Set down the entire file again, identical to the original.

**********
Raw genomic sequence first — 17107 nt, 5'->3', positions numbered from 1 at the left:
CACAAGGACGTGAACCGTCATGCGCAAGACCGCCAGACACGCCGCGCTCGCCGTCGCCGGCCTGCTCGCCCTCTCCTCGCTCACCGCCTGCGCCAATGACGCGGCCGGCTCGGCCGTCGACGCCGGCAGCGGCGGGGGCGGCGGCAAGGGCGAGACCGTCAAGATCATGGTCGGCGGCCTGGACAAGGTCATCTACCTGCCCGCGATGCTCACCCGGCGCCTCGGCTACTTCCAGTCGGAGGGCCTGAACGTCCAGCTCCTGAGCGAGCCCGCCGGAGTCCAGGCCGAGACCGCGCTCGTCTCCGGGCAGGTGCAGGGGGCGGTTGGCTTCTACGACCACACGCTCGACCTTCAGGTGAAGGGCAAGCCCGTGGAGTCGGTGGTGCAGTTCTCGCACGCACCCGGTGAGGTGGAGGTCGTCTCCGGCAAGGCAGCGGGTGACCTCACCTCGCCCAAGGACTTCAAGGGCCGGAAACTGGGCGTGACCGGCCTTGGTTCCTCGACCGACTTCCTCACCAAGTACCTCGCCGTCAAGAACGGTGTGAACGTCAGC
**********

Raw genomic sequence first — 17107 nt, 5'->3', positions numbered from 1 at the left:
CACAAGGACGTGAACCGTCATGCGCAAGACCGCCAGACACGCCGCGCTCGCCGTCGCCGGCCTGCTCGCCCTCTCCTCGCTCACCGCCTGCGCCAATGACGCGGCCGGCTCGGCCGTCGACGCCGGCAGCGGCGGGGGCGGCGGCAAGGGCGAGACCGTCAAGATCATGGTCGGCGGCCTGGACAAGGTCATCTACCTGCCCGCGATGCTCACCCGGCGCCTCGGCTACTTCCAGTCGGAGGGCCTGAACGTCCAGCTCCTGAGCGAGCCCGCCGGAGTCCAGGCCGAGACCGCGCTCGTCTCCGGGCAGGTGCAGGGGGCGGTTGGCTTCTACGACCACACGCTCGACCTTCAGGTGAAGGGCAAGCCCGTGGAGTCGGTGGTGCAGTTCTCGCACGCACCCGGTGAGGTGGAGGTCGTCTCCGGCAAGGCAGCGGGTGACCTCACCTCGCCCAAGGACTTCAAGGGCCGGAAACTGGGCGTGACCGGCCTTGGTTCCTCGACCGACTTCCTCACCAAGTACCTCGCCGTCAAGAACGGTGTGAACGTCAGC